Warning: This story includes a graphic image.
The Los Angeles of 1871 was a violent, lawless place.
Historians have described it as one of the last cities to establish civil law enforcement institutions, relying instead on vigilante justice and mob rule.
It also was a place notorious for its mistreatment and exploitation of Black, Asian, Latino and Native Californians at the hands of white settlers. But the venom against Chinese Americans was particularly poisonous, fueled by editorials in the Los Angeles News that attacked them as “barbarians taking jobs away from whites.”
“Los Angeles in 1871 was a dirty, violent city of nearly 6,000 people. Though the city had a higher homicide rate than New York or Chicago, it employed only six police officers to maintain law and order. Lynchings and mob justice were commonplace,” the Los Angeles Public Library wrote.
It was this world 150 years ago that spawned the Chinese Massacre, a bloody siege that brought shame to Los Angeles and sparked widespread changes in the way the city operated. But it did little to alter the core racism that Asians and other groups would continue to endure.
Oct. 24, 1871
The violence of this day was on a scale that even a city known for its brutality and racial attacks had never seen. Cecila Rasmussen of The Times provided this narrative of the chain of events:
Gunfire erupted at 4 p.m., just as former city assessor-turned-patrolman Jesus Bilderrain was polishing off a whiskey at Higby’s saloon. Most of the barroom patrons shrugged off the commotion, but Bilderrain — pistol in hand — dutifully went out the swinging doors into the street. A short distance away, he found a man named Ah Choy shot through the neck (it was later determined this shooting was related to a feud between two Chinese gangs). As Bilderrain blew his whistle to summon help, bullets struck him in the shoulder and wrist.
Running to his rescue, saloon-owner-turned-rancher Robert Thompson was killed, shot through the heart by the same unseen gunmen, who also wounded some of the bystanders.
The rioters, meanwhile, rampaged on. Some climbed to the rooftops and used pickaxes to chop holes, firing through them at the immigrants inside. Two men who ran out into the street were cut down by gunmen on the roofs.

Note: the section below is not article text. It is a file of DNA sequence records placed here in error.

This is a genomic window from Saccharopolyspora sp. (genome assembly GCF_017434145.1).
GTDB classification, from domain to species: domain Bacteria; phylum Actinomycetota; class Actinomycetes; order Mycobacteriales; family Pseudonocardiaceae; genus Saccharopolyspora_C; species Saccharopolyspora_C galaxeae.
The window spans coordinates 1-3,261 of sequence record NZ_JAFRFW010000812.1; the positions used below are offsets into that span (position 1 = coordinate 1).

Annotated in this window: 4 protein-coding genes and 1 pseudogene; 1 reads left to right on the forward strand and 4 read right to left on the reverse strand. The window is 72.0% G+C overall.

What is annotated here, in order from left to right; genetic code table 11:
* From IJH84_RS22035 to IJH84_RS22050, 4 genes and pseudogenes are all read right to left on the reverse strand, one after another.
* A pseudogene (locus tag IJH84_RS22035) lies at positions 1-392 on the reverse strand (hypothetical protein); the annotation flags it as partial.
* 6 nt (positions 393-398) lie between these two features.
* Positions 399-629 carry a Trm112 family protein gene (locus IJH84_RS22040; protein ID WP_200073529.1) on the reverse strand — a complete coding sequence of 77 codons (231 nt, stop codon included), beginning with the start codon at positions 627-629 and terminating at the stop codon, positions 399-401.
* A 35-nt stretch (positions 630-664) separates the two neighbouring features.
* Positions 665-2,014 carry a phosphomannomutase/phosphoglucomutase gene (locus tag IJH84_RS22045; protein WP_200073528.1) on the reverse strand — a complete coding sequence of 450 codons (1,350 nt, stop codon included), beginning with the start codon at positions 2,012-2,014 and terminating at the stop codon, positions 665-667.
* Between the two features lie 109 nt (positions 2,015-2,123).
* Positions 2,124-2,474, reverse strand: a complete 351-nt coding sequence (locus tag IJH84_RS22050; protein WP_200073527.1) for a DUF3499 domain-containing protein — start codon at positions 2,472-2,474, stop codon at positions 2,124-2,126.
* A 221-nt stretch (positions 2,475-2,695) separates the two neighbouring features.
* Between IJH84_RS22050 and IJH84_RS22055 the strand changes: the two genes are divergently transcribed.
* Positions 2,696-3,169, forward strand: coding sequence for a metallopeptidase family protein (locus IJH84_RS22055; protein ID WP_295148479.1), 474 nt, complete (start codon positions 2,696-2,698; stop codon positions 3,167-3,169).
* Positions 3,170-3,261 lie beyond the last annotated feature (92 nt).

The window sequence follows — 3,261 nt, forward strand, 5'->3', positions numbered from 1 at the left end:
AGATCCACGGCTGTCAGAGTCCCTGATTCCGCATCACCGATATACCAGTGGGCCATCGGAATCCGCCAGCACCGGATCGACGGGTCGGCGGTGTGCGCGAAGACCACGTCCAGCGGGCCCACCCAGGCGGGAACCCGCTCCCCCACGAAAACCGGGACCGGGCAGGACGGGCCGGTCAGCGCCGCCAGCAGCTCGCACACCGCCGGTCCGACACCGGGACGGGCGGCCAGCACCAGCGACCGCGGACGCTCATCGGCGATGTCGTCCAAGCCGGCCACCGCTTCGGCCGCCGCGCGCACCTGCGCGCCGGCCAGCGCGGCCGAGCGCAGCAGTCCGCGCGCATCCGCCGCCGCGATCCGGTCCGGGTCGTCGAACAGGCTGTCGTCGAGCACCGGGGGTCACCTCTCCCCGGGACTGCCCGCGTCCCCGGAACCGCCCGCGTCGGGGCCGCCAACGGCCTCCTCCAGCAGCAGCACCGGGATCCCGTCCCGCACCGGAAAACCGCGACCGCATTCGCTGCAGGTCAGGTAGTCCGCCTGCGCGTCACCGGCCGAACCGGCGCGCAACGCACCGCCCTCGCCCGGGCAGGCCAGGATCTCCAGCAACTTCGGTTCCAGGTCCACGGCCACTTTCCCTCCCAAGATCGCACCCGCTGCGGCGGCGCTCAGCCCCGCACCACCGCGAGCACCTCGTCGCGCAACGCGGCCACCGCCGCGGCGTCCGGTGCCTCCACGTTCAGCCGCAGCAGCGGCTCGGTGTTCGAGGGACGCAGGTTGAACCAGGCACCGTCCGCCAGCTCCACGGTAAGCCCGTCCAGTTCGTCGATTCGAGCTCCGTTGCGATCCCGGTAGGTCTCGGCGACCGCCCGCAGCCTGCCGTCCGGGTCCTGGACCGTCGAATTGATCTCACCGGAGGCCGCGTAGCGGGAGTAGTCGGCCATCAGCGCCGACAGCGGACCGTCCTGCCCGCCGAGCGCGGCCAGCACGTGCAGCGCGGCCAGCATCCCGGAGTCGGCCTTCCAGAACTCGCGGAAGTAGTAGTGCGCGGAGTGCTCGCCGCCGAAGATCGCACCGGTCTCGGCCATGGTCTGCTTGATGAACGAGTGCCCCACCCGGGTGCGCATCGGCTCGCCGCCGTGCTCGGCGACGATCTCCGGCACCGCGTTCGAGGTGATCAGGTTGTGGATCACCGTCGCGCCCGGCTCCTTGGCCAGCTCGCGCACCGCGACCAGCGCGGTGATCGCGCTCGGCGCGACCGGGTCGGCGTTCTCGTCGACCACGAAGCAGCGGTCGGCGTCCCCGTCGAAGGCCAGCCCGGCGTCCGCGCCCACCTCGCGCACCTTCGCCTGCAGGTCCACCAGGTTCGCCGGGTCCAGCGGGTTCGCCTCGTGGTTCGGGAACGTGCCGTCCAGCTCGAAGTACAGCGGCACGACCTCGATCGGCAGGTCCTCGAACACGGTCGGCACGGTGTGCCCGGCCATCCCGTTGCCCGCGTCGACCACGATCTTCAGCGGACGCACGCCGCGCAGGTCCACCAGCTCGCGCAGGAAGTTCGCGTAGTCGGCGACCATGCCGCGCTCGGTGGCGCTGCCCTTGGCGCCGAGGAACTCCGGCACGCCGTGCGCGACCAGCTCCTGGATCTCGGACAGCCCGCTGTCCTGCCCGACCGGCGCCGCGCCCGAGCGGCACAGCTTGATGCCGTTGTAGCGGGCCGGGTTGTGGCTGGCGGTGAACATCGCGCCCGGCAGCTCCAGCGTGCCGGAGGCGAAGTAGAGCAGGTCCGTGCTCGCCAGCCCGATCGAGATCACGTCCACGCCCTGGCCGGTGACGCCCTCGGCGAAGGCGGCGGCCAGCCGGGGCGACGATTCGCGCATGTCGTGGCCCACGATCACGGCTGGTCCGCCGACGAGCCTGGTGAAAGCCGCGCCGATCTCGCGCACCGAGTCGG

One by one, more victims were hauled from their hiding places, kicked, beaten, stabbed, shot and tortured by their captors. Some were dragged through the streets with ropes around their necks and hanged from a wooden awning over a sidewalk, a covered wagon or the crossbeam of a corral gate. Finally, 15 corpses — including those of a 14-year-old boy and the Chinese community’s only physician, Chee Long Tong — dangled in the City of the Angels. Four others died from gunshot wounds, bringing the death toll at the hands of the mob to 19 — 10% of the city’s tiny Chinese population.
Then, every rickety shanty in Chinatown was looted. “Boys, help yourselves,” was the cry. One lynching victim’s finger was cut off for the diamond ring he wore.
The leaders of the massacre paraded through the streets, displaying their booty, to the laughter and praise of the mob. An estimated $40,000 in cash, gold and jewels was stolen.
The next day’s local newspapers called the riot a “victory of the patriots over the heathens.”
In the end, 19 people died in the attacks.
“Ten percent of the Chinese population had been killed. One of the Chinese caught up in the mob violence was the respected Dr. Gene Tong. In fact, of the killed, only one is thought to have participated in the original gunfight,” the library wrote in its history of the massacre.
Bringing justice for the massacre was going to be a tall order for a city with such weak government institutions and little inclination to hold those who killed accountable. As Rasmussen wrote:
During the subsequent coroner’s inquest and grand jury hearings, police and other city officials — fearful of being labeled “Chinese lovers” — shielded the guilty. “I didn’t recognize anyone” was the recurring statement.
There were no other witnesses, since discriminatory state legislation then prohibited Chinese from testifying in California courts. Still, 37 rioters were indicted, 15 tried and eight convicted of manslaughter. A little more than a year later, however, the California Supreme Court reversed the convictions on the grounds that the original indictment had failed to establish that the Chinese physician had been murdered.
An embarrassed U.S. government subsequently paid imperial China an indemnity to settle the whole affair.
The massacre was a black mark for Los Angeles, and city leaders responded by building up the police department and criminal justice system. Vigilante rule began to fade. But the racism endured by Chinese and other minority groups actually worsened.
“The massacre did not result in racial tolerance, in fact, anti-Chinese sentiment increased in the following years. The Anti-Coolie club was formed in 1876, counting many prominent citizens among its members, and the newspapers resumed their editorial attacks against the Chinese,” the library said in its account.
The massacre was largely forgotten for generations. But the history was revived in recent decades, in part by Chinese American activists. It was the subject of two history books: “Eternity Street” by John Mack Faragher and “The Chinatown War” by Scott Zesch.
Michael Woo, the first Chinese American councilman in Los Angeles, ended his review of “The Chinatown War” this way:
“Zesch asks whether the right lessons have been learned. He argues that the 1871 massacre may have marked the end of mob justice in Los Angeles. But Zesch attributes this milestone primarily to improved law enforcement, not to the better angels of our nature taming our impulse to scapegoat, pander and pick up a gun.”